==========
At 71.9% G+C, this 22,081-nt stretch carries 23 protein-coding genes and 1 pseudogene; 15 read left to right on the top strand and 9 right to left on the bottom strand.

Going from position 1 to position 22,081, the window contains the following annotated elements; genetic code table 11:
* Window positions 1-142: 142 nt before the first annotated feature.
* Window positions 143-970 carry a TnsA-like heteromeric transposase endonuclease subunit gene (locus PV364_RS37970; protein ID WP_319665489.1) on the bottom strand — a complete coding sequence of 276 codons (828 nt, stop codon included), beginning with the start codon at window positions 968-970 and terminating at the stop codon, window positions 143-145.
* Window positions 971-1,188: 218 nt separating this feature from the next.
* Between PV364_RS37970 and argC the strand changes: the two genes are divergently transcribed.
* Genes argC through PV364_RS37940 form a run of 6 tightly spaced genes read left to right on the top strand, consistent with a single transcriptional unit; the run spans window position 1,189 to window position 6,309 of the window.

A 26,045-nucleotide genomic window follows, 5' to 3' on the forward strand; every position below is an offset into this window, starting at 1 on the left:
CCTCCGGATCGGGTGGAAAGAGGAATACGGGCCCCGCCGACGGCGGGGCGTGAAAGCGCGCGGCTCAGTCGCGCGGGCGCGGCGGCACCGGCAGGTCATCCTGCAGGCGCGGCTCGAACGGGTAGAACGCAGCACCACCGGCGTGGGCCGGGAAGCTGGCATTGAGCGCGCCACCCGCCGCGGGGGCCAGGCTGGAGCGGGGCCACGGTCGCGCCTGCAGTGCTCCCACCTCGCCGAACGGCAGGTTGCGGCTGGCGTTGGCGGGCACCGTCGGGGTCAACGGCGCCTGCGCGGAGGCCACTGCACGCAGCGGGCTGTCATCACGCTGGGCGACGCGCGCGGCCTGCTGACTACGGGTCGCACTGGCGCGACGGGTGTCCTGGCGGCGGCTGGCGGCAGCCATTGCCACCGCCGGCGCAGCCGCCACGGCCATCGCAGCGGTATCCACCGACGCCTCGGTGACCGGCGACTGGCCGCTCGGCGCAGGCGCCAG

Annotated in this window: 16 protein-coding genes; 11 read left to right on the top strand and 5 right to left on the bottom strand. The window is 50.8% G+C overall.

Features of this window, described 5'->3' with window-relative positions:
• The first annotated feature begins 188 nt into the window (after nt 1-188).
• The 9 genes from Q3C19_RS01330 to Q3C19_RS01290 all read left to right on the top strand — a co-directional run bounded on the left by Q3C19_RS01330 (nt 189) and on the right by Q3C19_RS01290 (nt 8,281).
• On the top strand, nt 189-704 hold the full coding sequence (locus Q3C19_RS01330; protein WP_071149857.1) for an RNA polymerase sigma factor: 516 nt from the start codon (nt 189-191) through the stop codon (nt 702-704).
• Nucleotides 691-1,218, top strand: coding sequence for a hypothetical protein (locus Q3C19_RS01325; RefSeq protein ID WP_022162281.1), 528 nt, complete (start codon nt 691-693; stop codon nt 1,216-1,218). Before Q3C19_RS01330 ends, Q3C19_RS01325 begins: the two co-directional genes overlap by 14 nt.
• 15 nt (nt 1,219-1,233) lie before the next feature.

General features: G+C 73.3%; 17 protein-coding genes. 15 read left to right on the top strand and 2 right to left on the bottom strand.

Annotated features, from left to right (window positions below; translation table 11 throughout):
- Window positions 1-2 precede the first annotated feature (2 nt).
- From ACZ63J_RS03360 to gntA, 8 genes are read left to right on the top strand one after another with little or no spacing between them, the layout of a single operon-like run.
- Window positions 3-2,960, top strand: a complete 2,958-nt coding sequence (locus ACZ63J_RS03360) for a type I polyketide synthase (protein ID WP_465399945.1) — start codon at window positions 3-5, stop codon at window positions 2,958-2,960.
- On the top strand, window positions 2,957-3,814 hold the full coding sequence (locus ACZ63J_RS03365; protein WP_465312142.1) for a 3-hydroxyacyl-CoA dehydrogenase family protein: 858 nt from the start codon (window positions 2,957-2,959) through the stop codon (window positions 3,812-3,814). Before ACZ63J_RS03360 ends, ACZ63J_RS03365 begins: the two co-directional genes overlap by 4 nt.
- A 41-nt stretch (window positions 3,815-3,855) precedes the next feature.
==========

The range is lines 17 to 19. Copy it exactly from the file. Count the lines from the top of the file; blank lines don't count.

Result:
General features: G+C 73.3%; 17 protein-coding genes. 15 read left to right on the top strand and 2 right to left on the bottom strand.

Annotated features, from left to right (window positions below; translation table 11 throughout):
- Window positions 1-2 precede the first annotated feature (2 nt).